Cooking with beer

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Spicy beer-battered fish fritters - made with cornmeal, scallions, cod, and, of course, beer - are served with a festive, colorful cole slaw.

The reasons to cook with beer are as varied as the types of beer. The best reason is that beer can have so many nuanced flavors - unique to each particular brew. There will be sweetness from malted grain, bitterness from hops, and rich fruity tones from the yeasts and other ingredients that combine during the brewing process into a liquid with many possible culinary uses.

Belgians have beef-and-beer stew - carbonnade flammade, which rivals the French beef and red wine classic, beef bourguignonne, full of savory meat and vegetables brought together with a sauce featuring Belgian ale to great effect.

Beer tenderizes meats and game or rabbit, something to do with alpha acids and tannins, making for good marinades. Beer seasoned with chopped herbs and garlic can be brushed on long-cooked turkeys or beef on the barbecue. Beer is also a great go-to when grill flare-ups require dousing.

Simmering bratwurst or sausage in beer is common to many a gastropub the world round, and beer is the primo liquid for seaside cooks to steam fish, clams, shrimp, and other shellfish.

To complement your summer sipping this year, why not try beer-battered fish and chips? It is surprisingly easy to make at home. The quick batter, with some cornmeal, herbs, and spices, can bind the fish chunks or vegetables, and result in some crispy, spicy, delicious fritters. The beer adds a yeasty flavor and savory complexity to a simple fish fry.

How to know which beer to use? According to Kate Heyhoe of Kate's Global Kitchen: "Pale ale is generally considered the most versatile for cooking. It has a balance of hoppy, rich flavors and fruity overtones. But beware the India pale ales, which are excellent for drinking, yet can be too bitter for cooking."

I am partial to nut brown ales and find them to be a great base for cheese fondue or gratin - the tart and bitter flavors counteract the rich creaminess of the cheese.

Bring some ale to a simmer, add a bit of crushed garlic and some pepper flakes, and stir in grated cheddar that you have very lightly dusted with cornstarch (1 teaspoon to 2 cups of grated cheese) until you have a thick, creamy cheese sauce or fondue. Pour over steamed vegetables, or use to dip bread or crudité. What could be easier for a midweek meal?

Nut brown ale would be a natural as a cooking liquid for braising chicken, or a marinade for beef or lamb, too, while a lighter ale or wheat beer might be the better option for grilled or stewed fish.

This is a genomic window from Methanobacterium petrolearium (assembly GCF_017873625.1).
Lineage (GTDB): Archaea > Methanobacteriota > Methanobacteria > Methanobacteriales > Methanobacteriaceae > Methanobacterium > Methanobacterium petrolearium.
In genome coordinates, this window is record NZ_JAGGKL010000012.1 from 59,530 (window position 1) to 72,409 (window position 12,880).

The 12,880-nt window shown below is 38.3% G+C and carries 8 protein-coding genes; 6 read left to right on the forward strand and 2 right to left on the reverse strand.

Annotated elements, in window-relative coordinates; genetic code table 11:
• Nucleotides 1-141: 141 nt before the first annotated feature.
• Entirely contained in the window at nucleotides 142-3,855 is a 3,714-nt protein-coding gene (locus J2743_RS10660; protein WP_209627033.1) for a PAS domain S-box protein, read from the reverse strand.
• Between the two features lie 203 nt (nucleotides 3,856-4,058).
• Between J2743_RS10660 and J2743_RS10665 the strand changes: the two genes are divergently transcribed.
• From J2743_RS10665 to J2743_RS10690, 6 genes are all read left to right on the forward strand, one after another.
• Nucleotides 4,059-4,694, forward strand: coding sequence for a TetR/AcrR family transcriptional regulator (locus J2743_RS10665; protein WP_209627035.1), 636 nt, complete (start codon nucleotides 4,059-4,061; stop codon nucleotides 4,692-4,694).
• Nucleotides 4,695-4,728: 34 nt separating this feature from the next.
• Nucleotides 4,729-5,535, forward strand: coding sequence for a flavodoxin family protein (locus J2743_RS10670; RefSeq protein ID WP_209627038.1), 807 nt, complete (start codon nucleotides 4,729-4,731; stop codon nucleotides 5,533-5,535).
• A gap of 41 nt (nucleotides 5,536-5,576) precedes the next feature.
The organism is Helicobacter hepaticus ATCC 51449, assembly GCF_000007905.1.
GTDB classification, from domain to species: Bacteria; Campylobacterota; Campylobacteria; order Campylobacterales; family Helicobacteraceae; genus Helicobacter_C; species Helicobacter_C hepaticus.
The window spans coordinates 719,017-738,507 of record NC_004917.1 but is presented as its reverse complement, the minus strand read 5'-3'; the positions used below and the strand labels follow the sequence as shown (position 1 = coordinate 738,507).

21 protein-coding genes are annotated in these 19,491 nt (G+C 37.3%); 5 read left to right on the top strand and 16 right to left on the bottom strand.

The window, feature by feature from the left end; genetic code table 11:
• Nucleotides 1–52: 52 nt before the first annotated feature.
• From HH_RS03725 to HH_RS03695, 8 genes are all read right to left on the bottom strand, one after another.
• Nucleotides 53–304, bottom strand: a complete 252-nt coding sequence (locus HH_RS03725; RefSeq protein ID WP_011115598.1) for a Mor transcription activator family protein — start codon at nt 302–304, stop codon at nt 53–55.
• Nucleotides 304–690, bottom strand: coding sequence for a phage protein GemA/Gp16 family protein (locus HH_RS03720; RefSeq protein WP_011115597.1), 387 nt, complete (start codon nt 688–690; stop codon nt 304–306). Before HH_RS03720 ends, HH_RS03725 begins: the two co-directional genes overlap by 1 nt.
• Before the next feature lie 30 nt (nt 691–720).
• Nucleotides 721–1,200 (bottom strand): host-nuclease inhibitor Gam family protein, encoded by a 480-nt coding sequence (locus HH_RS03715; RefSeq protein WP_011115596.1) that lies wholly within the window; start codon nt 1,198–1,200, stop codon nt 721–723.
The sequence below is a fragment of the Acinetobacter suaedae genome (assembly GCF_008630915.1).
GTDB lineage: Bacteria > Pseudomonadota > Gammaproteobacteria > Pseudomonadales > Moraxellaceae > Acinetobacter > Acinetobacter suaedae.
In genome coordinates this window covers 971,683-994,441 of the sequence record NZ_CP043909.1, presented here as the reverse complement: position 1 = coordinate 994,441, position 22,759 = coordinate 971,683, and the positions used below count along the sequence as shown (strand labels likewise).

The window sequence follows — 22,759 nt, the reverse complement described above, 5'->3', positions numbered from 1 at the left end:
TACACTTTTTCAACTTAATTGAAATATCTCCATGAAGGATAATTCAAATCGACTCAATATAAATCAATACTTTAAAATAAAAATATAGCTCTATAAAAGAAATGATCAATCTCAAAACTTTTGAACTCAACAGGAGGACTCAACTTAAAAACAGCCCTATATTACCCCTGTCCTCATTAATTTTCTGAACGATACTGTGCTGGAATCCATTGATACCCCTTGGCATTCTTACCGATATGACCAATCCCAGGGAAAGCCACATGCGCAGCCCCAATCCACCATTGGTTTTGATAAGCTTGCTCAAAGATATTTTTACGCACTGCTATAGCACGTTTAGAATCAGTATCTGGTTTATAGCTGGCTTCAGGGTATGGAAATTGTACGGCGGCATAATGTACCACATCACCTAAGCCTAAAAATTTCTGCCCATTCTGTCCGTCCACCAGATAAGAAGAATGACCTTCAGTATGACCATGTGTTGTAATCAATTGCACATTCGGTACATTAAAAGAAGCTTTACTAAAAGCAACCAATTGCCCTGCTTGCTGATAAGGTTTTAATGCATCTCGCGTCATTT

Because beer tends to have some bitterness, it's a natural paired with sweet foods, which can benefit from the hops' bitter taste. Try browning vegetables such as onions, carrots, and corn, and deglazing or saucing with a bit of beer.

Many recipes for quick breads or savory and sweet pancakes feature beer as an ingredient and leavening agent. Many bakers use beer as the liquid in a savory pie crust for a tender crumb. This crust would work well used on the classic English steak-and-ale pie.

As for dessert, there are dozens of sweets recipes featuring beer - from strawberry beer Popsicles to lager ice cream sandwiches to various cakes and tarts.

Several brewers make a chocolate stout, so named because this brew is made with a very dark, long-roasted malt that imparts a dark chocolate flavor and color. Brewers sometimes include a bit of chocolate in the batch of their chocolate-stout recipe, and I was inspired to add a bit more to create chocolate-stout cake. You could also try this cake with the winning "new" Brew-vitational beer, River Horse's Chocolate Porter, a slightly lighter beer than a stout from the New Jersey brewing company.

Moist and rich with pureed dried plums and cocoa, this cake can be topped with whipped cream to resemble the "head" of a glass of beer. Accompany a slice with a tall frosty mug, and you can have your cake - and drink it, too.


Chocolate-Stout Cake

Makes 12-15 servings

1 12-ounce bottle stout beer

1 cup pitted prunes

1 teaspoon butter for greasing pan

2 2/3 cup unbleached white flour, plus more for dusting pan

1 cup unsweetened cocoa

1 1/2 teaspoons baking powder

1 teaspoon salt

1 cup (2 sticks) unsalted butter

1 cup dark brown sugar

1/2 cup granulated white sugar

2 large eggs

2 tablespoons milk